It was last year when Austrian ultra-high-end TV brand C Seed introduced the world’s first 165-inch folding MicroLED TV that fully hides under the ground when not in use. However, the C Seed foldable TV’s eyewatering price tag of $400,000 made it more expensive than the base Rolls-Royce Ghost. C Seed was aware that its flagship MicroLED TV’s steep pricing might be a problem and it went back to the drawing board. Well, the Austrian company has released a new, more affordable version of its foldable TV that has a starting price of $190,000 – less than half the price of the foldable TV from last year. Meet the equally impressive C Seed N1 TV that has retained the company’s signature foldable design and is available in three oversized dimensions.
The smallest one measures 103 inches diagonally, while the N1 TV can be purchased in 137- and 165-inch sizes as well. If you’re wondering how did C Seed manage to reduce the price of its foldable TV by more than half, then let me tell you that the N1 model loses out on one crucial feature in comparison to last year’s M1 TV. The latter is designed to fully disappear into a recessed cavity underneath the floor. On the other hand, the N1’s MicroLED folds down to take the form of a one-piece sculptural, minimalistic piece of art that “reflects contemporary architectural sensibilities.” The N1 is machined from aerospace aluminum and looks simply gorgeous in its folded as well as unfolded forms. Thanks to its standalone design, the TV can be placed anywhere in the room and doesn’t need structural and architectural work to be installed.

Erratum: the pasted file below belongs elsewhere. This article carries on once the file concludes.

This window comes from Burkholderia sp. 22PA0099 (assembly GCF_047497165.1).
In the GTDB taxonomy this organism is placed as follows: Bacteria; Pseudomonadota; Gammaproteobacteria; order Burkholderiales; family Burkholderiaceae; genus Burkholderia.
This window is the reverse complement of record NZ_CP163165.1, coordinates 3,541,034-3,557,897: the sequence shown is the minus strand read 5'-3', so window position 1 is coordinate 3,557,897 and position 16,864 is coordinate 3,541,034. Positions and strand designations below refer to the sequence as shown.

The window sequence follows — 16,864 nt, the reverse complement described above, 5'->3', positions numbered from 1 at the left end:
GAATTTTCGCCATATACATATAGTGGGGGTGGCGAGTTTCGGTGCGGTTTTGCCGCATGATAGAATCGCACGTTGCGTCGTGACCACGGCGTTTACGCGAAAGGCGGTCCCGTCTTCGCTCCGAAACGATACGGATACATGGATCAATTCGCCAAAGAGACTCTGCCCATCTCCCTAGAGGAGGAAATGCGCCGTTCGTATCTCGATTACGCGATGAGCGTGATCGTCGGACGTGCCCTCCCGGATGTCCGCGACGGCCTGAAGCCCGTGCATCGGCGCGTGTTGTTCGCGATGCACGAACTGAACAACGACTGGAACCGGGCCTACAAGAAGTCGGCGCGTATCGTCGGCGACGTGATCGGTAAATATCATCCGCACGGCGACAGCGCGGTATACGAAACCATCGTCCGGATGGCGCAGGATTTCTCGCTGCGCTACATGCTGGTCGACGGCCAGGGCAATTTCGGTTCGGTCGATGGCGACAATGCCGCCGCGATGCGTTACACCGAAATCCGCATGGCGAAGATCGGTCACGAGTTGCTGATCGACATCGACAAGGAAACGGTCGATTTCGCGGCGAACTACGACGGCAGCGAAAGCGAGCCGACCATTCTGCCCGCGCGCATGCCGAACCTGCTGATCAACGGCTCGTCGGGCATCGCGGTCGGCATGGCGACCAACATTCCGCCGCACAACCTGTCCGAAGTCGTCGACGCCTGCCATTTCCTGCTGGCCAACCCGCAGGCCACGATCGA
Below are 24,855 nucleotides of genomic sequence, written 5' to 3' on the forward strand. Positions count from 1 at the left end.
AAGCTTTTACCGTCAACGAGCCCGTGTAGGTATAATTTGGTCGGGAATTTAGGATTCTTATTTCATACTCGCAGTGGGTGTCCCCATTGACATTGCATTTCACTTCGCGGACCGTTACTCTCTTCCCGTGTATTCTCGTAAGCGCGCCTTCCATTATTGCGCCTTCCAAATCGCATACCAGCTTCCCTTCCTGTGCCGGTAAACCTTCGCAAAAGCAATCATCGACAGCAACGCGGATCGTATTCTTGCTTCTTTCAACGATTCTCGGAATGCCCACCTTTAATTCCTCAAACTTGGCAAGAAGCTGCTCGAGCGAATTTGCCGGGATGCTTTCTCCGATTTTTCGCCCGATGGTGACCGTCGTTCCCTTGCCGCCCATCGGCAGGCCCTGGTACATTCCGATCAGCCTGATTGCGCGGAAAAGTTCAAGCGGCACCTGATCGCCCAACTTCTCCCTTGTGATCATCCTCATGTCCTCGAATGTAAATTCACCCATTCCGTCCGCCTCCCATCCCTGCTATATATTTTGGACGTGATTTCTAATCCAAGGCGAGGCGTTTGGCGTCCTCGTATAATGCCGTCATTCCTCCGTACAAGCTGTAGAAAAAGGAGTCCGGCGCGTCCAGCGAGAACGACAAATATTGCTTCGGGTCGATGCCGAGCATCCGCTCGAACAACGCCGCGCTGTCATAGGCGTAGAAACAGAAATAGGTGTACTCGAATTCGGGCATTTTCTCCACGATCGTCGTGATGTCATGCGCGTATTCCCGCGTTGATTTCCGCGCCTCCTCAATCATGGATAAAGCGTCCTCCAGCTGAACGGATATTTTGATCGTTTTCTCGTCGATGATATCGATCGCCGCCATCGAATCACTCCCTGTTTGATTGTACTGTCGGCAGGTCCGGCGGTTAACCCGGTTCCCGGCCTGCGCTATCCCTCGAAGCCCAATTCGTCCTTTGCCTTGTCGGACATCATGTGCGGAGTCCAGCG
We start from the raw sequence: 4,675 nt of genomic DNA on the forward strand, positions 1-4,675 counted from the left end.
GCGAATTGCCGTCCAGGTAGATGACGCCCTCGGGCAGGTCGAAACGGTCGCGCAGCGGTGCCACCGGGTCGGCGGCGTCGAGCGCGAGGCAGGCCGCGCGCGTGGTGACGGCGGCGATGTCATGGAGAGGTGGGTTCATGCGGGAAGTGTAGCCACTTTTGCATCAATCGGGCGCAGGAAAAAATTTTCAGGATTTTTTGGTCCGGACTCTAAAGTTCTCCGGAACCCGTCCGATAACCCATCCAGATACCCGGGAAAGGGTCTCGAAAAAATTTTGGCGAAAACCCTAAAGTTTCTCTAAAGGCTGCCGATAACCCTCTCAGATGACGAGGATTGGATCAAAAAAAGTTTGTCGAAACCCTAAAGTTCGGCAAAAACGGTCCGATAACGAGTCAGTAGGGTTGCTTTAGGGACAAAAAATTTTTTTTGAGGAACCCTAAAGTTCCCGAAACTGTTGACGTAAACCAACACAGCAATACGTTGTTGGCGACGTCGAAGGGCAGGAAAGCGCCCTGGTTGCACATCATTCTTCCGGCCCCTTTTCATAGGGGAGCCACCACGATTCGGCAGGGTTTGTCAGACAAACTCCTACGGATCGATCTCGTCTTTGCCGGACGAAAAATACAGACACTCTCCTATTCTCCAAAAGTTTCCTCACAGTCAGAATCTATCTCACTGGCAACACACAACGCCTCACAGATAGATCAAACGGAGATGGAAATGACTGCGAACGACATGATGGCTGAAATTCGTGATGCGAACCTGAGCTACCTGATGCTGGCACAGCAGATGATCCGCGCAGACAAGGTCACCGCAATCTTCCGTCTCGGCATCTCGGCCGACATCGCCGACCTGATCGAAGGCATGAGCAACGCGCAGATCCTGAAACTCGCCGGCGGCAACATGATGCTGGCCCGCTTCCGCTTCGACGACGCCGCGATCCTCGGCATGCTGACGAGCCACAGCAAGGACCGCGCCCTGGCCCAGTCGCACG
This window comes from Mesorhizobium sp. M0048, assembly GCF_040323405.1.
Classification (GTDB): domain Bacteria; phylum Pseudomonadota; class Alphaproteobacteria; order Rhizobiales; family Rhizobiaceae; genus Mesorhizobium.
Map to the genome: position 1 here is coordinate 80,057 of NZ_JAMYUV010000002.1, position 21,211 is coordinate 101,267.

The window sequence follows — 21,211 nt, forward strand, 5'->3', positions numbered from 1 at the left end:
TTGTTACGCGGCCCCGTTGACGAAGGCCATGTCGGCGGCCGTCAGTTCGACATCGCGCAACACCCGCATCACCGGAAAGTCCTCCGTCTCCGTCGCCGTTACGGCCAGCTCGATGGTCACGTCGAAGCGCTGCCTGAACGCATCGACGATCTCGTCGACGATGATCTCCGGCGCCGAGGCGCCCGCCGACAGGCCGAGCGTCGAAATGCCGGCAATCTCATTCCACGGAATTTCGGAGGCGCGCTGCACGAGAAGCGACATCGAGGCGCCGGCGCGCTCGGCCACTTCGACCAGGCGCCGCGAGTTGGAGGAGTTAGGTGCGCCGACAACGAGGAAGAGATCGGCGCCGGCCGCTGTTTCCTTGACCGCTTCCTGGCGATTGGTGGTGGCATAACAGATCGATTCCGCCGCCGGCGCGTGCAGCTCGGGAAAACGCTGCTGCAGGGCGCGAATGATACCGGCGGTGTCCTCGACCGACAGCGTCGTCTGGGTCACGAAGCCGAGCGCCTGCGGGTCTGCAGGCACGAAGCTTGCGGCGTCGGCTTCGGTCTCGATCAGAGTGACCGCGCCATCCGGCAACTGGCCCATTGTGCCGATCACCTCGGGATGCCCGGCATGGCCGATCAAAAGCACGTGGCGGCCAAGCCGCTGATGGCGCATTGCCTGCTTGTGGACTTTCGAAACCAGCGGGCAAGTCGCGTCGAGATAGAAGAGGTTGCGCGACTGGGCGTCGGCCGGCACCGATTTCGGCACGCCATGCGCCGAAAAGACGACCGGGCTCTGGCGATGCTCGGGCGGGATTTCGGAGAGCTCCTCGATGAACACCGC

Once fully erect with the display fully unfolded, the N1 can be rotated up to 180 degrees to offer the perfect viewing angle. As far as the specifications are concerned, the N1 TV features 4K MicroLED technology along with HDR10+ support, a built-in 9.2-channel A/V receiver, and a pair of 100-watt speakers. Most MicroLED TVs are created from multiple panels, which has the downside of visible seams between the panels. C Seed claims it has addressed the issue with something that the company calls Adaptive Gap Calibration. Thanks to it, the seams between the panels are almost undetectable to the naked eye. The only gripe is that the N1 is not a smart TV and you’ll have to attach external hardware to use streaming services.